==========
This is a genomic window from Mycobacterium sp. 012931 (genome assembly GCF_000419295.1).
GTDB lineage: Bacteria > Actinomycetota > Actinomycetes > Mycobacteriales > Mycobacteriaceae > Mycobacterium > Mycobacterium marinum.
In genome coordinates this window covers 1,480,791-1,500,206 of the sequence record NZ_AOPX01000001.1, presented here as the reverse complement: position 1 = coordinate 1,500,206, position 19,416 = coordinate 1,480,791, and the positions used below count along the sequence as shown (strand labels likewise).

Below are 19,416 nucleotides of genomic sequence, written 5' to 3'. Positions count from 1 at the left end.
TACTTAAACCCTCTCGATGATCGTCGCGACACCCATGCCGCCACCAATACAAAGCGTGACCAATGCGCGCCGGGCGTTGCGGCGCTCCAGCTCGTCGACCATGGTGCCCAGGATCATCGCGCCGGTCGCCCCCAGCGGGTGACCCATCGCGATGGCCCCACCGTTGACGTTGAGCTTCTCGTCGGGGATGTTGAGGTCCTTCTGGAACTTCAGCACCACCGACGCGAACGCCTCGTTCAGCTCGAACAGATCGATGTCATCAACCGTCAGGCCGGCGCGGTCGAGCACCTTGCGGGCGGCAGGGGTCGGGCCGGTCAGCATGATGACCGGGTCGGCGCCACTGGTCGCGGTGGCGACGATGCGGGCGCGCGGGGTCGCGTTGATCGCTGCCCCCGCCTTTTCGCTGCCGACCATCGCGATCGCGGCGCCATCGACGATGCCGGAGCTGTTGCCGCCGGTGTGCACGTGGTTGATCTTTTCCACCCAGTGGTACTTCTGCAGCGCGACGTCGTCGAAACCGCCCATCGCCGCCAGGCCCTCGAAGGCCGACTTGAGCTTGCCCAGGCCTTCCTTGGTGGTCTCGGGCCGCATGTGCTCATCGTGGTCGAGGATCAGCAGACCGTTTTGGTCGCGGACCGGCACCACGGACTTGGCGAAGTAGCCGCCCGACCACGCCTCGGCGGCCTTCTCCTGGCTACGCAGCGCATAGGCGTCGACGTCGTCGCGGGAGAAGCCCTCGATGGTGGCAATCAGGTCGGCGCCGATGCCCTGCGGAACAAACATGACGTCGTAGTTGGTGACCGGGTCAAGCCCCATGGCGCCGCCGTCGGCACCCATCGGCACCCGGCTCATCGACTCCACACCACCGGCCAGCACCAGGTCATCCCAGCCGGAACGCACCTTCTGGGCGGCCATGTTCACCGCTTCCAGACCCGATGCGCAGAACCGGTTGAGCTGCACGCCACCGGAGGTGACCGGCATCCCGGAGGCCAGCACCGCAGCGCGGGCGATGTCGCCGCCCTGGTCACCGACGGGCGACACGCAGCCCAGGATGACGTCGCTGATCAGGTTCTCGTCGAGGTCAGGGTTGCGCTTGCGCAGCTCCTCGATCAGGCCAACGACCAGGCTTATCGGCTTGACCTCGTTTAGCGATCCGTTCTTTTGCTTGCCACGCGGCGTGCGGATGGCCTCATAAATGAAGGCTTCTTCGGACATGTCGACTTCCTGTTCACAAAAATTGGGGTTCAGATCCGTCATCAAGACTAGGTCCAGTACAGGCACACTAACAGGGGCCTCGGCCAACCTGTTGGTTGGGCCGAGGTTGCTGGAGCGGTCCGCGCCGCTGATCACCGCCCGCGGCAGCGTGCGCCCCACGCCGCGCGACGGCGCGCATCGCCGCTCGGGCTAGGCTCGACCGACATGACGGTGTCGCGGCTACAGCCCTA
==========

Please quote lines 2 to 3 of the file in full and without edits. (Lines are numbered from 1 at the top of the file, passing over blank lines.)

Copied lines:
GTDB lineage: Bacteria > Actinomycetota > Actinomycetes > Mycobacteriales > Mycobacteriaceae > Mycobacterium > Mycobacterium marinum.
In genome coordinates this window covers 1,480,791-1,500,206 of the sequence record NZ_AOPX01000001.1, presented here as the reverse complement: position 1 = coordinate 1,500,206, position 19,416 = coordinate 1,480,791, and the positions used below count along the sequence as shown (strand labels likewise).